2. Otherwise, the activity only destroys the company’s value and should be rejected or closed down.

This simple rule can sometimes lead a company to accept high-risk projects that eventually lower its value and reject low-risk projects that can lead to an increase in the company’s value.

Diversification and Risk Capital

Viewing the business on a stand-alone basis and applying the hurdle rate is a way to evaluate a particular business unit’s risk capital within a larger firm. But the total of the stand-alone risk capitals of the individual business units should significantly exceed the company’s risk capital since the profits generated by the businesses are not likely to be perfectly correlated.

An unnecessarily large amount of overall risk capital can be produced when business-specific models are ran at the confidence levels targeted at the top of the house since the effects of diversification are neglected.

Some boundaries can also be applied around the problem if the above approach is unsatisfactory. The VaR figure should, therefore, fall between the extreme cases of perfect and zero correlation between the types of risks across businesses. However, the boundaries are quite wide and do not solve the problem.

More risk capital should be allocated to a business with operating cash flows strongly correlated with the earnings of other activities as compared to a business with a similar volatility but whose earnings move in a countercyclical fashion.

Matters can also be complicated due to the impacts of diversification within business units. Suppose a business unit undertakes two activities – \(A\) and \(B\). Assume further that all the diversification effects due to a combination of activities \(A\) and \(B\) are taken into account by risk analysts in the computation of the business unit’s risk capital which is $100. As an effort to allocate risk capital at the activity level of the business unit, the following are the three different measures of risk capital:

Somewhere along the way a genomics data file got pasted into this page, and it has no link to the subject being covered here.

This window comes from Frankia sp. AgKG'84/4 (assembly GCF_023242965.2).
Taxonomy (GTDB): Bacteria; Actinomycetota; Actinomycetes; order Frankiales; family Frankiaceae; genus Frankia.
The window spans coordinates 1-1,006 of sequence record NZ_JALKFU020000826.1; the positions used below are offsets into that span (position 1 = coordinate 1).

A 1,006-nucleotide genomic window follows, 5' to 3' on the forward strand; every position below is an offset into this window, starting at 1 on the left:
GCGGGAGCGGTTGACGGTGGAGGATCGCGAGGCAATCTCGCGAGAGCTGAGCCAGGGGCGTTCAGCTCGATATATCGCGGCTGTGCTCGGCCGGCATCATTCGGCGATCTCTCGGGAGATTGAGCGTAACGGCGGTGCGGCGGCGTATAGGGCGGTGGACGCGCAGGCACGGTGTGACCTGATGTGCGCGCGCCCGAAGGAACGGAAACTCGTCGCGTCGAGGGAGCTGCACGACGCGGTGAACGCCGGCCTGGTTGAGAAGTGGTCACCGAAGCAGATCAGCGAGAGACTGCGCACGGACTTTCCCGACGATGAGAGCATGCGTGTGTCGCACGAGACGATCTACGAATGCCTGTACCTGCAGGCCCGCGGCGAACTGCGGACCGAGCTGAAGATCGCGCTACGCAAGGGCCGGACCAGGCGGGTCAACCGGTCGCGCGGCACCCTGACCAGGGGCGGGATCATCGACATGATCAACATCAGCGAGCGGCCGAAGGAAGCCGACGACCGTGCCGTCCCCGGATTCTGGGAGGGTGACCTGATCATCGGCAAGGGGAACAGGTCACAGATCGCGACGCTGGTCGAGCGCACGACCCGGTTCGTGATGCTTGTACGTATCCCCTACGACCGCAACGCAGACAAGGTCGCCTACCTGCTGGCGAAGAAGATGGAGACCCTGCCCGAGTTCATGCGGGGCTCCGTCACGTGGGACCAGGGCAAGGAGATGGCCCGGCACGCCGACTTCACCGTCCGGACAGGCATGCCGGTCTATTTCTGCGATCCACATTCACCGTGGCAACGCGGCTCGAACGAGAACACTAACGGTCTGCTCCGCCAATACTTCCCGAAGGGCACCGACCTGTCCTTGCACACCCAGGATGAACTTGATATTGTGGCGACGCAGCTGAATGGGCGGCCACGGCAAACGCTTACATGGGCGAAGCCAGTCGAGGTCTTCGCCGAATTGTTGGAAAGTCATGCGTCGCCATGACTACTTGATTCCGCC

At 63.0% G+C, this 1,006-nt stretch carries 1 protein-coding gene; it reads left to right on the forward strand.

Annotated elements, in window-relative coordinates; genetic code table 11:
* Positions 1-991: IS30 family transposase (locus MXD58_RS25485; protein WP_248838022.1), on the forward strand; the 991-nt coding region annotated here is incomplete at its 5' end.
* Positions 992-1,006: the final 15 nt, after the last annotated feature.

1. Stand-alone capital: is the amount of capital an activity uses and is considered independently of other activities in the same business unit.
  2. Fully diversified capital: is the capital attributed to each activity, accounting for all benefits of diversification from combining them under the same leadership.
  3. Marginal capital: is the extra capital necessary in an incremental activity.

This implies that the desired objective affects the choice of capital measure. The company’s solvency and minimum risk should be assessed by fully diversified measures.

On the other hand, marginal risk capital should be used as the basis to actively manage a portfolio or business mix decisions, while still accounting for the benefits of full diversification.

Finally, stand-alone risk capital for incentive compensation and fully diversified risk capital to assess the additional performance generated by the effect of diversification should both be involved in performance measurement.

RAROC in Practice

The risk management function is often challenged by business units concerning the fairness of the economic capital amount attributed to them in companies where the RAROC has been implemented. The RAROC unit should be transparent about the applied methodology in risk assessment and institute forums where issues related to the determination of economic capital can be analyzed and debated.

The following are the various recommendations for the implementation of a RAROC system:

  1. Commitment by the senior management: The marching orders should originate from the top management of the company due to the strategic nature of the decisions steered by the RAROC system.
  2. Communication and education: There should be transparency in the RAROC group and an explanation of the RAROC methodology should be given not only to the business heads, but also to the business line managers and the CFO for the methodology to be generally accepted in the company.
  3. Ongoing consultation: A forum to review the critical parameters driving risk and economic capital should be instituted by the company.
  4. Maintaining the integrity of the process: The quality of the data about risk exposures and collected positions from the system of management are crucial for the validity of the RAROC figures.
  5. Combining RAROC with qualitative factors: In addition to the requirement that only projects where RAROC is greater than the hurdle rate should be accepted, other qualitative factors should also be considered.
  6. Active capital management processes: Every quarter, there should be channeling of balance sheet requests from business units like leverage ratio, liquidity ratios, and so on to the RAROC group.

Practice Questions

1) We have been given the following information for a project:

  • Expected revenue: USD 75 million
  • Return on risk capital: USD 21 million
  • Economic capital: USD 73 million
  • Tax expense: USD 22 million
  • Operating cost: USD 8 million
  • Expected loss: USD 5 million

What is the RAROC for the project?

  1. 0.2627
  2. 0.8356
  3. 0.9726
  4. 1.0548

The correct answer is B.

Recall that:

$$ RAROC=\frac { Expected\quad revenues-Costs-Expected\quad losses-Taxes+Return\quad on\quad risk\quad capital\pm Transfers }{ Economic\quad capital } $$

Therefore:

$$ RAROC=\frac { 75-8-22-5+21 }{ 73 } $$

$$ =0.8356 $$


Leave a Comment

X